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Mortality-associated factors in old patients with severe sepsis or septic shock in the medical intensive care unit
Critical Carevolume 11, Article number: P29 (2007)
With the aging of the population, the old-aged will represent a large portion of the patients admitted to the ICU presenting singular characteristics that need to be studied.
A cohort of 104 old-aged patients with severe sepsis or septic shock, according to the 1992 Consensus, during January 2005–November 2006 was studied. The starting point was systolic arterial pressure under 100 mmHg, and the exclusion criteria were: presence of advanced neoplasia, excuse to sign the free consent term and transfer from the ICU. The variables used were: SOFA score, CRP, lactate and albumin on days 1, 3, 5, 7, 14 and 28, APACHE II score, troponin I, BNP, number of organic failures, cardiovascular diseases before the sepsis, need for mechanical ventilation, length of ICU stay, presence of hypoglycemia and echocardiogram parameters. For the statistical analyses, we used Student's t test and the Fisher Exact test, the chi-square test and Spearman's correlation considering a significant level of 5%.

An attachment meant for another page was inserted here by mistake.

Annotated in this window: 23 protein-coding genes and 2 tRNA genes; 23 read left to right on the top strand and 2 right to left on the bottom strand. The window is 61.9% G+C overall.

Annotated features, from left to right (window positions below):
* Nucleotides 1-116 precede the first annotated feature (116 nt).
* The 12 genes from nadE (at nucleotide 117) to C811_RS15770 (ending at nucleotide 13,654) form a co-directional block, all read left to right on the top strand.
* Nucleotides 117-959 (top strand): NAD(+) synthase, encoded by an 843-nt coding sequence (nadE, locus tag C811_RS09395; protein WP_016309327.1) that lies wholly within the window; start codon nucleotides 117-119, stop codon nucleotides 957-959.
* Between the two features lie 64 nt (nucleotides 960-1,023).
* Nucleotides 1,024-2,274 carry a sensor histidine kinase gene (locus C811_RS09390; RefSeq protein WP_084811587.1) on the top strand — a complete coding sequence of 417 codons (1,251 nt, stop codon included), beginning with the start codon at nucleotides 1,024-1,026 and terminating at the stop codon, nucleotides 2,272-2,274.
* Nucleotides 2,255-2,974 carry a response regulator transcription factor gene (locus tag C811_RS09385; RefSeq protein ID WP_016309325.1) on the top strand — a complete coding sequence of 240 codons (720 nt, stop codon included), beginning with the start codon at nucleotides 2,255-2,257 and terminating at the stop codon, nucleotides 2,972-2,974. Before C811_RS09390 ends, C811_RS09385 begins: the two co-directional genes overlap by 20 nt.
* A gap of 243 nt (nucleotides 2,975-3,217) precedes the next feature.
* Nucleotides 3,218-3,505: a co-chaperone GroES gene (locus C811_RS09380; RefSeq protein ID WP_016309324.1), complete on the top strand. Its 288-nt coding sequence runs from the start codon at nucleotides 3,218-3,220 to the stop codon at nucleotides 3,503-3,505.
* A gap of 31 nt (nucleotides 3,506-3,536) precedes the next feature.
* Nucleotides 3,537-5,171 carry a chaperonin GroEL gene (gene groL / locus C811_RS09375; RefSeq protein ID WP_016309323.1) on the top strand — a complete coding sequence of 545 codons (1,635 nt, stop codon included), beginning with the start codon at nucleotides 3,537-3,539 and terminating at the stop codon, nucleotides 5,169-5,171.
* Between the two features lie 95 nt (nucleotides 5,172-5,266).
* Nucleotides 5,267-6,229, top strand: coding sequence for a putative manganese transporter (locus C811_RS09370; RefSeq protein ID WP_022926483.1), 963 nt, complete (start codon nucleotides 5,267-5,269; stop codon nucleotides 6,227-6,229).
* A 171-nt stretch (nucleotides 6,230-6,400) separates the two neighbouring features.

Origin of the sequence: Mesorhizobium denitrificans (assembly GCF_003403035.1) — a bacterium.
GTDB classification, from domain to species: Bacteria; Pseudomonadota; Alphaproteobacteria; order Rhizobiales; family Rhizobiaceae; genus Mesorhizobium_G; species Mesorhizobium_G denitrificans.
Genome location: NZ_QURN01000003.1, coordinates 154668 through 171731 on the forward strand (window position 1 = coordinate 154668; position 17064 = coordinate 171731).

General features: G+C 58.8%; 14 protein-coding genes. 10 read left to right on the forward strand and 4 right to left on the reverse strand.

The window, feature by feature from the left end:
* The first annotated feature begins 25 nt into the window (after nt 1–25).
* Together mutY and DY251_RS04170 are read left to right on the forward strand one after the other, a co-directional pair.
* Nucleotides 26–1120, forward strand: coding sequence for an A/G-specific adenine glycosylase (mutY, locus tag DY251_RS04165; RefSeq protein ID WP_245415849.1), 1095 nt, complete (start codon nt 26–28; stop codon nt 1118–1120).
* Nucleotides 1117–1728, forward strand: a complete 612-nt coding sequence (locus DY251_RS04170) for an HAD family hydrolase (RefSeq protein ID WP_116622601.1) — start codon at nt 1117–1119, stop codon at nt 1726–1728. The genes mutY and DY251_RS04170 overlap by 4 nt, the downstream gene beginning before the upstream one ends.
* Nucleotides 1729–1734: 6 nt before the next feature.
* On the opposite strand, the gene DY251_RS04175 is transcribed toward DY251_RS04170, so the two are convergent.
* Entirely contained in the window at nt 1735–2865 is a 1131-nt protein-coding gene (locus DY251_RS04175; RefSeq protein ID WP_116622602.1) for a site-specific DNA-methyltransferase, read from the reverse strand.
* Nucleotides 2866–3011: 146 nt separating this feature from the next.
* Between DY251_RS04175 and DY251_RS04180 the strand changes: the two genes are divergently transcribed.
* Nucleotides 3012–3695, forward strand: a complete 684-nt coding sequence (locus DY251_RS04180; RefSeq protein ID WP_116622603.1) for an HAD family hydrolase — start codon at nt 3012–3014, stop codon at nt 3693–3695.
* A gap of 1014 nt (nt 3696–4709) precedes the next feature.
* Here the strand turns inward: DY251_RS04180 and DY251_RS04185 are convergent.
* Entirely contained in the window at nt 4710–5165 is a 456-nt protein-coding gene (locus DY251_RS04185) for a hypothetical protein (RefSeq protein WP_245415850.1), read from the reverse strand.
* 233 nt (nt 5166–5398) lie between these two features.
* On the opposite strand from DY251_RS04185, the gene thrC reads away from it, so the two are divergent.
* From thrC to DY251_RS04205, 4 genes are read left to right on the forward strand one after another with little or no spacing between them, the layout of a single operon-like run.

The average age was 83 ± 8 years (minimum = 60, maximum = 99) and 65% were female. Septic shock represented 71% of cases and the mortality was 44%. The average length of ICU stay was 16 ± 9 days (minimum = 1, maximum = 28). The average APACHE II score was 19 ± 6 (minimum = 6, maximum = 44) and the average SOFA scores on days 1, 3, 5, 7, 14, 28 were 8 ± 3, 8 ± 4, 7 ± 4, 7 ± 3, 8 ± 3, respectively. The variables associated with mortality were: SOFA score on days 1, 3, 5, 7, 14 and 28 (P = 0.00010), CRP on days 5, 14 and 28 (P = 0.03, P = 0.005 and P = 0.02, respectively), lactate on days 14 and 28 (P = 0.023 and P = 0.005), albumin on days 14 and 28 (P = 0.00010), APACHE II score (P = 0.44), presence of two or more organic failures (P = 0.0001), need for mechanical ventilation (P = 0.001) and length of ICU stay (P = 0.002).
The SOFA score, APACHE II score, number of organic failures and the need for mechanical ventilation were associated with mortality from the beginning admission to the ICU, while the metabolic and inflammatory parameters were associated with late mortality. These variables should be studied as potential candidates for the models of prediction of death in the aged.